David Einhorn's Brother Will Rip Out The Hearts Of Underperforming Companies And Shove Them Down Their Throats, But In A Polite, Midwestern Way

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A world away from Wall Street and the tech money culture of Silicon Valley, the Einhorn family started a venture capital firm here [in Milwaukee], which raised a $40 million fund last year. David Einhorn is the largest investor in the fund, run by his brother, Daniel, and their father, Stephen. The firm, Capital Midwest Fund, also led by another partner, Alvin Vitangcol, aims to tap the Midwestern work ethic and has ambitions of changing the way early stage investments are run. “This isn’t Silicon Valley, where you’re almost encouraged to fail a couple times, and your next opportunity is in walking distance,” said Daniel Einhorn, who is 40... if a company financed by the new fund doesn’t provide the investors an exit within five years — through an acquisition — then Capital Midwest requires the company to buy back its shares. Daniel Einhorn doesn’t hesitate to put executives on the spot. Last month, surrounded by Brewers memorabilia in his office, he questioned the chief executive of one of his portfolio companies. It was a start-up based in Ann Arbor, Mich., called CytoPherx, and the firm was discussing clinical trials of a medical device that were not going smoothly. At one point, with the receiver on mute, Mr. Einhorn said the chief executive was making a “poor me” excuse. [Dealbook]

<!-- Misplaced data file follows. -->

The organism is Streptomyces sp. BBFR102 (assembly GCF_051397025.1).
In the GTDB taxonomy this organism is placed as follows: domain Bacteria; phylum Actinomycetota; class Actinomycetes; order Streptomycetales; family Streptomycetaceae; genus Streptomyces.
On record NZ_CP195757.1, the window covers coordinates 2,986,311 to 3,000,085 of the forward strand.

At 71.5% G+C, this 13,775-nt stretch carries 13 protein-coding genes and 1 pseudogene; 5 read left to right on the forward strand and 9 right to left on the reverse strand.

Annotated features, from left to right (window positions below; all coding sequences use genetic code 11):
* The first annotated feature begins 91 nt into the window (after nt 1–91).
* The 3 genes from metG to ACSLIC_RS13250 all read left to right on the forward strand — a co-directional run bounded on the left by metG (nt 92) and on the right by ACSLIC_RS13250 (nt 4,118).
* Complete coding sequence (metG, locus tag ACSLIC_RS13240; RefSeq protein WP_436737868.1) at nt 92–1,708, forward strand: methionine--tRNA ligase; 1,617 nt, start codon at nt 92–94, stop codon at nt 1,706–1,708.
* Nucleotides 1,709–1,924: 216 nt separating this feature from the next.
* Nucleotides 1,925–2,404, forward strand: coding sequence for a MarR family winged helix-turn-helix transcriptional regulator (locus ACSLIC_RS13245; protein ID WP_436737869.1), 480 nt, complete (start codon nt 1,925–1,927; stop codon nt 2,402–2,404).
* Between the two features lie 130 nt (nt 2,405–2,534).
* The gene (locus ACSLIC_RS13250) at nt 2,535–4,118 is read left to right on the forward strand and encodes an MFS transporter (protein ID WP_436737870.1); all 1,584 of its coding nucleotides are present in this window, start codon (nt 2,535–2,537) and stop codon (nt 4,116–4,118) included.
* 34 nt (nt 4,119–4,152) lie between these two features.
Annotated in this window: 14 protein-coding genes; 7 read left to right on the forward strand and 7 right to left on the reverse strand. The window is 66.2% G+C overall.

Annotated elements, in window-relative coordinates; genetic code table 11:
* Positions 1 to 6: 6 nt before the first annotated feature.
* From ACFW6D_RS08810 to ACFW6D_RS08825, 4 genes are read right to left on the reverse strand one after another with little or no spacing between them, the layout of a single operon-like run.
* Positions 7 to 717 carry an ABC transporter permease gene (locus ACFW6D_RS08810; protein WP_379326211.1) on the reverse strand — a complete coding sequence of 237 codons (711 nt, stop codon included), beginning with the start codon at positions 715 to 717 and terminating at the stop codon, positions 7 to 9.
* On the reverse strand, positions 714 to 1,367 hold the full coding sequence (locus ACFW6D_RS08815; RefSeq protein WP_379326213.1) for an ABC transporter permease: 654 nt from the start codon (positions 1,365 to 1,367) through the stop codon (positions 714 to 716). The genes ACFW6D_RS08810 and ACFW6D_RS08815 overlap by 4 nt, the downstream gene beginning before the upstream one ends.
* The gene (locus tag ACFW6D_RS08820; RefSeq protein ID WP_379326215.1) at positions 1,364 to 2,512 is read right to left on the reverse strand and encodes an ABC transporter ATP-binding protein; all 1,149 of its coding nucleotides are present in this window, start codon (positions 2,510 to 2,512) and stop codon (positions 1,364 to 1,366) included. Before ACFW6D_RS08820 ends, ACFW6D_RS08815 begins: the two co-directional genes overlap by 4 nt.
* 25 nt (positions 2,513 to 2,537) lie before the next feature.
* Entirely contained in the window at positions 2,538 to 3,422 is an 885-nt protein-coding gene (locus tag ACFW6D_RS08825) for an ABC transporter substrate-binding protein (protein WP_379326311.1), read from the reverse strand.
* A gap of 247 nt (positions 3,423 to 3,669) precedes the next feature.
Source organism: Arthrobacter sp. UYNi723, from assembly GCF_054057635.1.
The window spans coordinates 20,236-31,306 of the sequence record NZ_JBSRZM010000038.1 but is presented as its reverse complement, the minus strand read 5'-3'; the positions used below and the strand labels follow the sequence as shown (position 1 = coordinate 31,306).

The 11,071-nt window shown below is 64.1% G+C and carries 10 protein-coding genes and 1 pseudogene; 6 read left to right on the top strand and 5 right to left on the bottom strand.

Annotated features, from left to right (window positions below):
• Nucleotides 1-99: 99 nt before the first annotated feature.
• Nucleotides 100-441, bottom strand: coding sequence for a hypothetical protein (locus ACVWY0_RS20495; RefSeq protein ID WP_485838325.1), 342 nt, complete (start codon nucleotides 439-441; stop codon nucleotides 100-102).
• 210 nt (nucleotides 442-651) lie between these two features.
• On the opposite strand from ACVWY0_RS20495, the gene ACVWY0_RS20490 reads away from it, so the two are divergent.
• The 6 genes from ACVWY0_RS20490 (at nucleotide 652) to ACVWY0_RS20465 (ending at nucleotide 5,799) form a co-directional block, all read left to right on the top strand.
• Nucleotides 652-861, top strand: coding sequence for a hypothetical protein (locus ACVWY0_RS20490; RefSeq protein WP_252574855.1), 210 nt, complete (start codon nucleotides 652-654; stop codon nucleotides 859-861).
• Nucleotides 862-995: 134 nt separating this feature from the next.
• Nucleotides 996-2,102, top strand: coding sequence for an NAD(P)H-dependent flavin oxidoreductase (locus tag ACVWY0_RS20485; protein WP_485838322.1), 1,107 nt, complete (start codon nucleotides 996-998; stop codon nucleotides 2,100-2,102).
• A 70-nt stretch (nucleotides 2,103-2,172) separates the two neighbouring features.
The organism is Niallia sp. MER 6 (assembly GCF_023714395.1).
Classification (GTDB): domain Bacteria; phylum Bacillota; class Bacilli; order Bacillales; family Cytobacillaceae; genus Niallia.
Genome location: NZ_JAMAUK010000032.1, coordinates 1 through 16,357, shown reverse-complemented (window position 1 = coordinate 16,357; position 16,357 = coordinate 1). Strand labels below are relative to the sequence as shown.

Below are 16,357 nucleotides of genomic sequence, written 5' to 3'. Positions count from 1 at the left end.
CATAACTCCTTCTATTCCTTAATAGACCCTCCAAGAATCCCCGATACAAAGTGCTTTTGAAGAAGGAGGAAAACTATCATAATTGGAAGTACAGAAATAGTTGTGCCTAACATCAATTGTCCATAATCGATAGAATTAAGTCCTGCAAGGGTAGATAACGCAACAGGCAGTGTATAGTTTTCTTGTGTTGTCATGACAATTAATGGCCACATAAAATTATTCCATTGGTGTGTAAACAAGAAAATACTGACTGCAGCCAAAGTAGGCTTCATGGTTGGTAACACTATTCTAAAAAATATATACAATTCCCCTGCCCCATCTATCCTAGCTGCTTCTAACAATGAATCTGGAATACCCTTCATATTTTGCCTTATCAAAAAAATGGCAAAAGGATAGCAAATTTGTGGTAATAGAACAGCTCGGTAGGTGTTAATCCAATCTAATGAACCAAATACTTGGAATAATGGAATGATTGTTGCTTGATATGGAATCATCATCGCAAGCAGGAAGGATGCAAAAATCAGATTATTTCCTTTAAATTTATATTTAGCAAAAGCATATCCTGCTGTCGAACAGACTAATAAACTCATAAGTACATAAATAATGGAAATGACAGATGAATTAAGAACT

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Warren Buffett And David Einhorn Are In Agreement Re: The Frigidity Of Their Disfavored Investment Ideas

Back in February, in his annual letter to investors, Berkshire Hathaway chief Warren Buffett spent a good bit of time discussing why one shouldn't own gold. Beyond the fact that, according to WB, gold doesn't "change in size and [is] incapable of producing anything," and you'd be much better off buying farmland (which "a century from now will have produced staggering amounts of corn, wheat, cotton and other crops and will continue to produce that valuable bounty") or shares of Exxon Mobil (which "will probably have delivered trillions of dollars in dividends to its owners," the Oracle of Omaha had one incontrovertible, be all end all reason for eschewing the metal: its unfuckability. Oh sure, you can do things to a cube, you can fondle it, you can talk dirty to it, you can send nude pictures of yourself, you can even drill a hole in it and fuck it senseless, but, the thing is, the cube will not respond. No reciprocation, no gratitude, not even a sign it enjoyed itself.  For Buffett, no further argument was necessary as to the worthlessness of the commodity. (Silver, on the other hand, will make you feel like you're 18 again.) Anyway, David Einhorn sort of feels the same way about the dollar. Greenlight Capital 1Q2012 Letter To Investors [PDF] Related: Don't Think He Hasn't Tried